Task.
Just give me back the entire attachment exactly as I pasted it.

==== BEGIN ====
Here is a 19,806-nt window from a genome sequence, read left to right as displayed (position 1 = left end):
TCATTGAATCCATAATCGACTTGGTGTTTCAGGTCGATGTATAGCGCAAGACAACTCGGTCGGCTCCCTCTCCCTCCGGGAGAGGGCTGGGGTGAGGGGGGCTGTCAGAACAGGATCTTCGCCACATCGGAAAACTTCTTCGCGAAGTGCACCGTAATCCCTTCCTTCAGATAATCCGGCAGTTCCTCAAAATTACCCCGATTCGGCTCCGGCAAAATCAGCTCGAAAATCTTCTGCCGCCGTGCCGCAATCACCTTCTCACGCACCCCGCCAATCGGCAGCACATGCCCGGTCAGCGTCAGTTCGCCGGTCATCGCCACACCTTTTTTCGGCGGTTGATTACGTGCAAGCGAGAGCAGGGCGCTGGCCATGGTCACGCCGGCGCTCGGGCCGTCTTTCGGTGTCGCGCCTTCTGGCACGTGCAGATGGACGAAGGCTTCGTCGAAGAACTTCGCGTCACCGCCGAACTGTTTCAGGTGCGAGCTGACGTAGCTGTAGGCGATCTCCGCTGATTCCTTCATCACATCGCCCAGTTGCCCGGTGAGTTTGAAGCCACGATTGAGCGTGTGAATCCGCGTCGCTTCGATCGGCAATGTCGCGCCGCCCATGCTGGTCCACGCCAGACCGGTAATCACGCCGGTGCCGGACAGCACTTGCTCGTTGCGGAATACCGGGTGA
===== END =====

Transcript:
Here is a 19,806-nt window from a genome sequence, read left to right as displayed (position 1 = left end):
TCATTGAATCCATAATCGACTTGGTGTTTCAGGTCGATGTATAGCGCAAGACAACTCGGTCGGCTCCCTCTCCCTCCGGGAGAGGGCTGGGGTGAGGGGGGCTGTCAGAACAGGATCTTCGCCACATCGGAAAACTTCTTCGCGAAGTGCACCGTAATCCCTTCCTTCAGATAATCCGGCAGTTCCTCAAAATTACCCCGATTCGGCTCCGGCAAAATCAGCTCGAAAATCTTCTGCCGCCGTGCCGCAATCACCTTCTCACGCACCCCGCCAATCGGCAGCACATGCCCGGTCAGCGTCAGTTCGCCGGTCATCGCCACACCTTTTTTCGGCGGTTGATTACGTGCAAGCGAGAGCAGGGCGCTGGCCATGGTCACGCCGGCGCTCGGGCCGTCTTTCGGTGTCGCGCCTTCTGGCACGTGCAGATGGACGAAGGCTTCGTCGAAGAACTTCGCGTCACCGCCGAACTGTTTCAGGTGCGAGCTGACGTAGCTGTAGGCGATCTCCGCTGATTCCTTCATCACATCGCCCAGTTGCCCGGTGAGTTTGAAGCCACGATTGAGCGTGTGAATCCGCGTCGCTTCGATCGGCAATGTCGCGCCGCCCATGCTGGTCCACGCCAGACCGGTAATCACGCCGGTGCCGGACAGCACTTGCTCGTTGCGGAATACCGGGTGA